After about 20 years of riding BMX (as a kid), Road, XC, DH, and even BSOs, i have never noticed a significative difference that forces me to choose one over another, and I find equal difficulty inflating them or repairing flats in any tube type.
The only possible advantage I see en prestas is that when you need to deflate them, you unscrew the valve closure and press it with yout finger, you don't need a thin object like with schraders. (such an object may already be in your emergency tool set, for example a 3mm hex from a multitool does the trick). The other advantage may be the locking nut that avoids the valve receeding into the rim when pressing the pump head against it.
Presta may be mandatory for narrow rims, like the ones in road bikes. Dunlop and Schrader both require the same diameter for the rim hole.
Of the three valve types, only dunlop actually requires air pressure to both open the valve while pumping and to seal it, and in practice it is the only one that closes itself while the pump is being filled with air. The typical stick pump for dunlop valves would not have a check valve on the output.
Both, Schrader and Presta specific pump heads press the inner pin or the closing nut respectively to open the valve. (I'm not saying prestas cannot be opened by air pressure from the pump, but most pump designs press on the closing nut). For that reason, modern pumps do have a check valve or an equivalent mechanism.
After that being said, whether it is easier to pump to a certain pressure depends more on the pump design, including the pump head. Some manufacturers simply have a better presta design than a shcrader design, but the opposite may be true for another make/model of pump.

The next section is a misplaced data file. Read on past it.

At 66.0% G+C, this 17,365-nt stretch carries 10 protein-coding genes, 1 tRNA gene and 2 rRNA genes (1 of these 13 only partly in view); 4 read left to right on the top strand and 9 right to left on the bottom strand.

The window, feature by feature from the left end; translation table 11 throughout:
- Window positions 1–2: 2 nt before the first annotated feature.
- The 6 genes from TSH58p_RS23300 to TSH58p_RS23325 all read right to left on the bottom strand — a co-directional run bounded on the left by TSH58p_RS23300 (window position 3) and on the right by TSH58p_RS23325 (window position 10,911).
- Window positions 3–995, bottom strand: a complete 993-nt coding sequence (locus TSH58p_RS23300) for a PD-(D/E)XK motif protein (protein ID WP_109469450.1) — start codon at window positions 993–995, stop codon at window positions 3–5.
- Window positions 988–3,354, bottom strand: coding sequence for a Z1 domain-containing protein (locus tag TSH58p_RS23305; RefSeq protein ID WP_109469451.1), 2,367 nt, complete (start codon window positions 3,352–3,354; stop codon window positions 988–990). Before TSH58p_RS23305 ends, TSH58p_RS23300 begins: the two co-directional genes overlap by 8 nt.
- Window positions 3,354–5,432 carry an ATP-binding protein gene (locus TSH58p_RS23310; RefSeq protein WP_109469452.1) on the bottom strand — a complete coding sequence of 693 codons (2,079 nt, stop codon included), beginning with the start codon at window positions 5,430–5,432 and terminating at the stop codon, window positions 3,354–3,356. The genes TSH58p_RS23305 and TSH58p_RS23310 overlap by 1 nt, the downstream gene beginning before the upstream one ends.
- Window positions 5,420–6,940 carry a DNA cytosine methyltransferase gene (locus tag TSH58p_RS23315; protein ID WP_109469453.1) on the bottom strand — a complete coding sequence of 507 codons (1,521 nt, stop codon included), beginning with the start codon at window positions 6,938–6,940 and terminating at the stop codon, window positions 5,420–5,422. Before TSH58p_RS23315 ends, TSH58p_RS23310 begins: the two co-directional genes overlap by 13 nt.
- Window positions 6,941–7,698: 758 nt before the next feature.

That is, given that you have a good pump, it is equally as hard/easy to inflate a tube, and you will always find people that swears by othe or the other type, but the choice is yours. If you actually have the option, choose the one that is compatible with the best affordable pump that you have or can acquire.
Many riders and mechanics recommend discarding the lock nut on the Presta valve because it causes more problems than it cures. I got rid of the lock nuts on the 4 bikes I have that use the Presta valve and have experienced no problems after doing so.
As to valves fitting rims...you can drill a 3/8 inch hole in a Presta valve rim and use Schrader vale tubes in it. You just have to make sure you find a tube that matches the recommendations for tire pressure of the tire. Also make sure you "clean up" the hole so that no rough edges or burrs are present.
A schrader valve require air pressure to open, A presta does not.
The biggest difference will seen when airing up a tire past 100+lbs, A shcrader will take more pumps to get from 100 to 110, because at that high of a pressure, more air is required to open the valve, whereas on a presta all the air goes into airing up the tire.